Blessed Franz Jägerstätter
The “Age of Martyrs” is the term of art for the earliest years of Christian history, but as Pope Francis remarked in a homily last April 15, “the age of martyrs is not yet over; even today we can say, in truth, that the Church has more martyrs now than during the first centuries.” More Christians were martyred in the 20th century than in all previous centuries combined.
The lives of these remarkable men and women and the effects of their witness in the Church and the world are the subjects of the University of Notre Dame’s Saturdays with the Saints program, a series of morning talks offered on football home game days throughout the fall. Sponsored by Notre Dame’s Institute for Church Life and engaging a wide variety of the University’s faculty, the hourlong program sessions are held on home game Saturdays beginning at 10:30 a.m. in the Andrews Auditorium of Geddes Hall.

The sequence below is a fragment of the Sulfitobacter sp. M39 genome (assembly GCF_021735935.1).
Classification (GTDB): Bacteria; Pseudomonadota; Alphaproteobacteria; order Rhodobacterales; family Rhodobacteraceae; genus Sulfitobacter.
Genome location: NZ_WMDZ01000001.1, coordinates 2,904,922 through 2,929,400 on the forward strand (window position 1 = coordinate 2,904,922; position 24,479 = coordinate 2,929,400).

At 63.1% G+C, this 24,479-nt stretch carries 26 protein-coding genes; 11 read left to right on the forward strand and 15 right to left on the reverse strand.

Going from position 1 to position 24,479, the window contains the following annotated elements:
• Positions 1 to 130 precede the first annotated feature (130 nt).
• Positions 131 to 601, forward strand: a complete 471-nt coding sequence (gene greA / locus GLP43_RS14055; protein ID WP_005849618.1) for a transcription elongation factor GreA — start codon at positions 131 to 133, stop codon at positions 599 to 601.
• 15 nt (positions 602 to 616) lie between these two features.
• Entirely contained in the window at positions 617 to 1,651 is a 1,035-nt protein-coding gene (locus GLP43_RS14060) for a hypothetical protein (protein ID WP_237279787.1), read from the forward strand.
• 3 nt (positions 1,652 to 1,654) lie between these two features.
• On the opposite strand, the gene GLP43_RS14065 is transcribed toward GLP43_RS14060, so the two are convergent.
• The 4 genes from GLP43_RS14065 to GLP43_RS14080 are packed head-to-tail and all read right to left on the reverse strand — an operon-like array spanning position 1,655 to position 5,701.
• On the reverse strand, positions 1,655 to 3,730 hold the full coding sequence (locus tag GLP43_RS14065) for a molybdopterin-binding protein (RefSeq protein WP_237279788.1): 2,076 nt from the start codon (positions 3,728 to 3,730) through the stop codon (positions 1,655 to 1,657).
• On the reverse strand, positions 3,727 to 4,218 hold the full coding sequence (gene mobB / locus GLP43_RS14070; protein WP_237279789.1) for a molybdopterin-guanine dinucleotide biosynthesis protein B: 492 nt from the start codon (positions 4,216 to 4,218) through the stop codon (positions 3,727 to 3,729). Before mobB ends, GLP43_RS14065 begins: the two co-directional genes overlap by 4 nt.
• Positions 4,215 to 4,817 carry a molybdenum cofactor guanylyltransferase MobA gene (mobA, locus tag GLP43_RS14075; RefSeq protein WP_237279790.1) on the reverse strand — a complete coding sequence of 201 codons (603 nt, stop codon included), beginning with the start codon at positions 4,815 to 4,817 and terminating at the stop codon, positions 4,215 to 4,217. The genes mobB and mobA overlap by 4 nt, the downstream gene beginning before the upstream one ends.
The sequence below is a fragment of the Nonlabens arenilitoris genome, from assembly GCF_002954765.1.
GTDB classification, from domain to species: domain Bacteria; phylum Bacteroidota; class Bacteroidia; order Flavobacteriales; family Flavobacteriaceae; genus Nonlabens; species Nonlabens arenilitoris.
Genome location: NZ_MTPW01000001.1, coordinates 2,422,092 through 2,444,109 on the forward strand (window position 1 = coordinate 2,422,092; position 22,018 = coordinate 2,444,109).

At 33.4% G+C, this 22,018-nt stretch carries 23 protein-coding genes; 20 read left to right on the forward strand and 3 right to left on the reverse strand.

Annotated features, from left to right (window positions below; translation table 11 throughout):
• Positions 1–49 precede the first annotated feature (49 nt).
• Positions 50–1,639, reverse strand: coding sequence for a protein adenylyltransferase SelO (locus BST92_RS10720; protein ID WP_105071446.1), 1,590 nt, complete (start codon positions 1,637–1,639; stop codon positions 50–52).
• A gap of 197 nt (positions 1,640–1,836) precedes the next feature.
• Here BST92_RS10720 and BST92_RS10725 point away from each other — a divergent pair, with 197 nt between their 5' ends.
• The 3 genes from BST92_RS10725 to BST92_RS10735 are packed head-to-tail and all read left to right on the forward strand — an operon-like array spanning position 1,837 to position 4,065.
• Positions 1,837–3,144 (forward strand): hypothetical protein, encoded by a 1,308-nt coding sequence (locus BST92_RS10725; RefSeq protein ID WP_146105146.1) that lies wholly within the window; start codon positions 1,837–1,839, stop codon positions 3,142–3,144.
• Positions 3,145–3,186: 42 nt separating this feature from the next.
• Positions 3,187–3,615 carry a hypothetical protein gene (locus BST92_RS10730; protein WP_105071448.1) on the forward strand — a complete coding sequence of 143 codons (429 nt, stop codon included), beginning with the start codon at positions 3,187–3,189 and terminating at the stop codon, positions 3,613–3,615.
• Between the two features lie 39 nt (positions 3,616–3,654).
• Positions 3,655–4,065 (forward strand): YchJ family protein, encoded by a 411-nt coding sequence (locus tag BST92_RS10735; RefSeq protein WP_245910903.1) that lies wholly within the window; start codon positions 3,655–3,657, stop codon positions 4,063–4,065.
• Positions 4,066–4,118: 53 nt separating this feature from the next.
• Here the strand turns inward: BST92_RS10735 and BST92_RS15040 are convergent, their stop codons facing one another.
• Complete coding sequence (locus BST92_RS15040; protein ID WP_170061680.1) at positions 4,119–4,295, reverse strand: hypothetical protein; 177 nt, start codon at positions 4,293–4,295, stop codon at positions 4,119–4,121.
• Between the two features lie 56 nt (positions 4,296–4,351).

This Saturday (Aug. 31), Robert A. Krieg, professor of theology, will speak on “Blessed Franz Jägerstätter: Farmer, Conscientious Objector, and Martyr.” The 36-year-old Jägerstätter was beheaded on Aug. 9, 1943, for refusing military service in the armies of the Third Reich. He was beatified, or declared “blessed,” by Pope Benedict XVI six years ago. Krieg, a scholar of Christology and German Catholic theology, recently translated and edited “Franz Jaegerstaetter: Letters and Writings from Prison.”